news    views    talk    learn    |    about    contribute     republish     crowdfunding     archives     events

Controlling a brushless DC motor with no encoders

January 5, 2015

copley_CME_2_autoPhaseHallConfig

This is just a quick post on controlling DC brushless motors with no encoders. This post applies to brushless motors that typically use hall sensors for commutation. This post does not apply to the hall-less ESC (electronic speed control) motors that typically run at very high speeds and are used for things such as quadcopters and boats.

To go back to basics, brushless motors have three phases (typically) that need to be commutated. The motor controller typically knows how to commutate the motor by having a hall effect sensor on each of the three phases. The problem is, when starting from a stop (no motion) or when operating at “slow” speeds, the controller does not have all of the information it needs to optimally commutate the motor. To get that added information the controller wants to use an encoder for the higher resolution. Using the encoder, the motor controller can now know exactly where the motor is for better control. This means a few things:

  • The motor can spin a little and figure out how to commutate without waiting for the 3 hall effect sensors to change. This improves the starting of motion.
  • The controller can know the precise position so that it can servo on a position and not jerk/move as it tries to hold a position.
  • You can now do position control.
  • The commutation and torque/speed profiles are more efficient since the controller has position feedback and can do sinusoidal commutation instead of the more basic trapezoidal commutation.

So you are now in a position where you have just the halls and no encoder. What can you do about it:

  1. Only operate at high speeds so that the hall sensors are sufficient for speed control (you might still have a high variability in your speed based on applied load).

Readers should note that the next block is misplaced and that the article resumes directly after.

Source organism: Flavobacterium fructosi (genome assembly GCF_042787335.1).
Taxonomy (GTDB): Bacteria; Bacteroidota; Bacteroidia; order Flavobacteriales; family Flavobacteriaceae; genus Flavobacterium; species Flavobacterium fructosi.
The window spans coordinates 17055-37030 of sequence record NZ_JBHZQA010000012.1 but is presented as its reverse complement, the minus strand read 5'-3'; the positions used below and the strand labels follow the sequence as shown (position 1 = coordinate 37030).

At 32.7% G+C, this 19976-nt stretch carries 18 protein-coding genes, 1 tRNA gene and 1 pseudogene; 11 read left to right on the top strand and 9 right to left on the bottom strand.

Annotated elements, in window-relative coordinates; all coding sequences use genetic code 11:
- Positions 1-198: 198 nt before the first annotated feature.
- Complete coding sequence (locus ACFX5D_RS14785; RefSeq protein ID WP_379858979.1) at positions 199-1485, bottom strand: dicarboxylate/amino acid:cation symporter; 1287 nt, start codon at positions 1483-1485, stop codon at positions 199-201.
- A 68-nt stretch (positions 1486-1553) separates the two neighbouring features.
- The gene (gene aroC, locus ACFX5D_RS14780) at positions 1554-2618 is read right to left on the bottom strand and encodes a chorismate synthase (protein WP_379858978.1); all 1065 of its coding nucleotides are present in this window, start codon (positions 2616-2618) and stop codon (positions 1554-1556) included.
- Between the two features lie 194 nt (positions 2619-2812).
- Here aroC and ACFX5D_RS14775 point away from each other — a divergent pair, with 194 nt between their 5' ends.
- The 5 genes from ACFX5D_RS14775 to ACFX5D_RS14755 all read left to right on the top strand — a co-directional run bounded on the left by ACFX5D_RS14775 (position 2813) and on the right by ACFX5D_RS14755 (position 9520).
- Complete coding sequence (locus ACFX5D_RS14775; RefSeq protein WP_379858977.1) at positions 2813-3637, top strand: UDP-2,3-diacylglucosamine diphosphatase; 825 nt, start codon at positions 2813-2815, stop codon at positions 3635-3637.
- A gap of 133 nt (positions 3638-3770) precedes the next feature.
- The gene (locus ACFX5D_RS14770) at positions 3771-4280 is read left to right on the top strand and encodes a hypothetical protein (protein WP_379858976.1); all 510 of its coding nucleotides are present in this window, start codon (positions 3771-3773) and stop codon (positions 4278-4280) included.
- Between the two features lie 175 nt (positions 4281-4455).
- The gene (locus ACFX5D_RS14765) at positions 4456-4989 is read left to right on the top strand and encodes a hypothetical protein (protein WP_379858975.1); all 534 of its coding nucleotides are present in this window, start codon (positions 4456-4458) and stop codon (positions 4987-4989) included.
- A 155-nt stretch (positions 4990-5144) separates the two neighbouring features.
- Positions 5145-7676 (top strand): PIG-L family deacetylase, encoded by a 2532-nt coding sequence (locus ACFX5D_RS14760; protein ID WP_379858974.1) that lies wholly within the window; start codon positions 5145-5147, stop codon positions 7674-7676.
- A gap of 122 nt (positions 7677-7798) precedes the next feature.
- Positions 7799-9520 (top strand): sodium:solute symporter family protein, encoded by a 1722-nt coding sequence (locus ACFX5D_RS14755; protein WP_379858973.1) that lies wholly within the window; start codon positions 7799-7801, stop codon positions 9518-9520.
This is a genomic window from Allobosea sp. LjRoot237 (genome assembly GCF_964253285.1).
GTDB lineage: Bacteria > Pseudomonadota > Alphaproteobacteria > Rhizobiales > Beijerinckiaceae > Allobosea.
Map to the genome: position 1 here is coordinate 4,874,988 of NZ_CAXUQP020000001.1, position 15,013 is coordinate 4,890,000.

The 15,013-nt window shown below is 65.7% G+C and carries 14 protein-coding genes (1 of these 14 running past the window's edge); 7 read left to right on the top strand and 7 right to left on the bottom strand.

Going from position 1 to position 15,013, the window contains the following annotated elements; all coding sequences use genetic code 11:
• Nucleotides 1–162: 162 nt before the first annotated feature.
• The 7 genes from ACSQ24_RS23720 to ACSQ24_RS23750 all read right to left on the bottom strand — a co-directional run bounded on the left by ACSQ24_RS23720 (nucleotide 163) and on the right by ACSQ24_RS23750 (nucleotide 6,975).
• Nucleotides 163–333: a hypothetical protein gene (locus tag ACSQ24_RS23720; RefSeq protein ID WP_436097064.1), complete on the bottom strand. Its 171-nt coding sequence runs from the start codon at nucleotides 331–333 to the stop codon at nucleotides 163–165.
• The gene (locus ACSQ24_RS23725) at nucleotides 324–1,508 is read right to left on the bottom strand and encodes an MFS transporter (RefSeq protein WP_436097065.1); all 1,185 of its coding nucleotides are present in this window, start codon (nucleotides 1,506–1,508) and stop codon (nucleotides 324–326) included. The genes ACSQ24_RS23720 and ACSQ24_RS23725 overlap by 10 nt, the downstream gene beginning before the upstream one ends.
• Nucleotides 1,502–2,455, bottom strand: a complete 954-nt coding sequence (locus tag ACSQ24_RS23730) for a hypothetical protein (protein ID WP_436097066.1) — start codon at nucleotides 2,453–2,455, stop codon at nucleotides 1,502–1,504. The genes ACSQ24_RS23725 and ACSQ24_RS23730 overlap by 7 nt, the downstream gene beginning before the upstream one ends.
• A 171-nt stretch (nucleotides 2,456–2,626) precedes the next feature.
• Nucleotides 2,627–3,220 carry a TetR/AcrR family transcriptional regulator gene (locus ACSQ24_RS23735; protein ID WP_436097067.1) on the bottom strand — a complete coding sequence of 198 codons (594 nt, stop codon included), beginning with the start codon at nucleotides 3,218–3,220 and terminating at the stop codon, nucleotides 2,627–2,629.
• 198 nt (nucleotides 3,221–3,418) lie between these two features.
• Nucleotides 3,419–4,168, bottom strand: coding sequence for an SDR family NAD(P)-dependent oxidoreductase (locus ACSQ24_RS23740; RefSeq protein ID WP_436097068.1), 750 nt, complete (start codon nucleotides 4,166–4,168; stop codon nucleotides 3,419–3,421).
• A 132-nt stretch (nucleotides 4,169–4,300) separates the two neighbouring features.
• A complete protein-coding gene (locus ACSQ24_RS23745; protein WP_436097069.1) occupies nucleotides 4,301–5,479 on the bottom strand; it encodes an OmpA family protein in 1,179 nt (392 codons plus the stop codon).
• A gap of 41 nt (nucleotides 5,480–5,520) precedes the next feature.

2. You will need to tune the PID (or PI or PD) filter more than normally. The PID constants will often need to be much higher (I have seen 1000 times higher) to compensate for disturbances in the motor. You will probably also need the higher gains to help the motor start to spin.
  3. This is a bit of a hack but on most hall sensors (assuming it can source enough current) you can tie two of the halls to the quadrature encoder inputs on the motor controller to get a rough uneven position control. That can also respond to changing loads.
  4. Instead of issuing a “servo here” command to hold a position, you will probably need to disable motion (cut off power to motor). If you are in an application where backdriving a motor is fine or where your gearing provides sufficient holding torque this could be ok.

When you are purchasing your motor controller you should check if it can support hall based feedback only. Some controllers do better than others at handling the lack of encoder feedback.

Robots for Roboticists David Kohanbash is a Robotics Engineer in Pittsburgh, PA in the United States. He loves building, playing and working with Robots... read more


comments powered by Disqus


Software marketplace
April 5, 2013

Are you planning to crowdfund your robot startup?

Need help spreading the word?

Join the Robohub crowdfunding page and increase the visibility of your campaign